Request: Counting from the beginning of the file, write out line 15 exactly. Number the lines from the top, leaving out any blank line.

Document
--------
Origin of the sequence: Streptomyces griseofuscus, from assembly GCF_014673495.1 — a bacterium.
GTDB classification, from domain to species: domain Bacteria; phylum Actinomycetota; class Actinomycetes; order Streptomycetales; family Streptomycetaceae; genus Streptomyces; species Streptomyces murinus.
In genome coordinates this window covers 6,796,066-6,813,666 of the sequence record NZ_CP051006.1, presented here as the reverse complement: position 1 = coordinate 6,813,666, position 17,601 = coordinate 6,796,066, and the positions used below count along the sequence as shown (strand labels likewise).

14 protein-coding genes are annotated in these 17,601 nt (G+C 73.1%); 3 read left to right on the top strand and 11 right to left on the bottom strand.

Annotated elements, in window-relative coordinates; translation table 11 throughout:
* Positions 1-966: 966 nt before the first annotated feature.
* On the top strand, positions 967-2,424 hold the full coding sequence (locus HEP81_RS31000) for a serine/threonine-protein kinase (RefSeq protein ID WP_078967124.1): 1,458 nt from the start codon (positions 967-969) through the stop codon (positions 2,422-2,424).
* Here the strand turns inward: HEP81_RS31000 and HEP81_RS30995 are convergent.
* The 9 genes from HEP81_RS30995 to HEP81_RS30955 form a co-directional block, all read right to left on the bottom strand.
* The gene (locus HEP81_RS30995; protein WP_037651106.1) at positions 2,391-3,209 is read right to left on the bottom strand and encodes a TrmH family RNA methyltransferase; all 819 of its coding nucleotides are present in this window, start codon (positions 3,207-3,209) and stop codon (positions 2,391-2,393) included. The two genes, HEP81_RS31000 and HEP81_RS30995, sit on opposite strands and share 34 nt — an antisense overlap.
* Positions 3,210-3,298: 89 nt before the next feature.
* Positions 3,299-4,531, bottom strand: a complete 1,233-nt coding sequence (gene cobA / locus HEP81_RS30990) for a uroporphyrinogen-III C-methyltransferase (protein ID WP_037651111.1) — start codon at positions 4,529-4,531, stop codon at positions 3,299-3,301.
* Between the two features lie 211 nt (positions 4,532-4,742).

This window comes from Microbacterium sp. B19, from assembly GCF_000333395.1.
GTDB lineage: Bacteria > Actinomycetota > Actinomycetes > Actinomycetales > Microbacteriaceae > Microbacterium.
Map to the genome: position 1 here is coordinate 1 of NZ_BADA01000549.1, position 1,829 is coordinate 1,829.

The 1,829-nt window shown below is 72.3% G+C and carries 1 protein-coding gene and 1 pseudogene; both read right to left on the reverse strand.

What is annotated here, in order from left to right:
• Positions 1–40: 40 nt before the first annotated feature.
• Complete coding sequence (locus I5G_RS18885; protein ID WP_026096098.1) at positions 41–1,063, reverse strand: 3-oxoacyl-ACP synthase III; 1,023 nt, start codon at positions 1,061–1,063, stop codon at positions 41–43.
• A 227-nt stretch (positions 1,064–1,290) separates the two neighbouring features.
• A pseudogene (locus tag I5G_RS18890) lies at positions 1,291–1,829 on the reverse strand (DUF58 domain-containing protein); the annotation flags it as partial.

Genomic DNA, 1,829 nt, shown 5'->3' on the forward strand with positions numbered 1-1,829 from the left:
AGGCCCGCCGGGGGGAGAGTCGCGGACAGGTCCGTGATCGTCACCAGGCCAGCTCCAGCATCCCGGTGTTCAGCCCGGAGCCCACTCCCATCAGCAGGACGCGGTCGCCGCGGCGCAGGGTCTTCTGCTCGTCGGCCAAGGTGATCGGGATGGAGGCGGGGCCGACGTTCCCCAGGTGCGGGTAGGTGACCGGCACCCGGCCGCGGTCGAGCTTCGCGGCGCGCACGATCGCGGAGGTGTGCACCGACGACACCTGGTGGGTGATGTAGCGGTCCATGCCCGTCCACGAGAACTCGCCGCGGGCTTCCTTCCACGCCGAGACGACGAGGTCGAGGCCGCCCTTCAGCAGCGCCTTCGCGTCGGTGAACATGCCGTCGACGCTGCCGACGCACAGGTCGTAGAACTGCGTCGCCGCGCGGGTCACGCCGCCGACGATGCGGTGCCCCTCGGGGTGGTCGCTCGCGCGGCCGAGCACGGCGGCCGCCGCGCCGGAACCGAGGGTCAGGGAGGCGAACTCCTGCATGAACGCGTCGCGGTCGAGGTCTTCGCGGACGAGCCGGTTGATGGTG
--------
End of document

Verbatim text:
GTDB lineage: Bacteria > Actinomycetota > Actinomycetes > Actinomycetales > Microbacteriaceae > Microbacterium.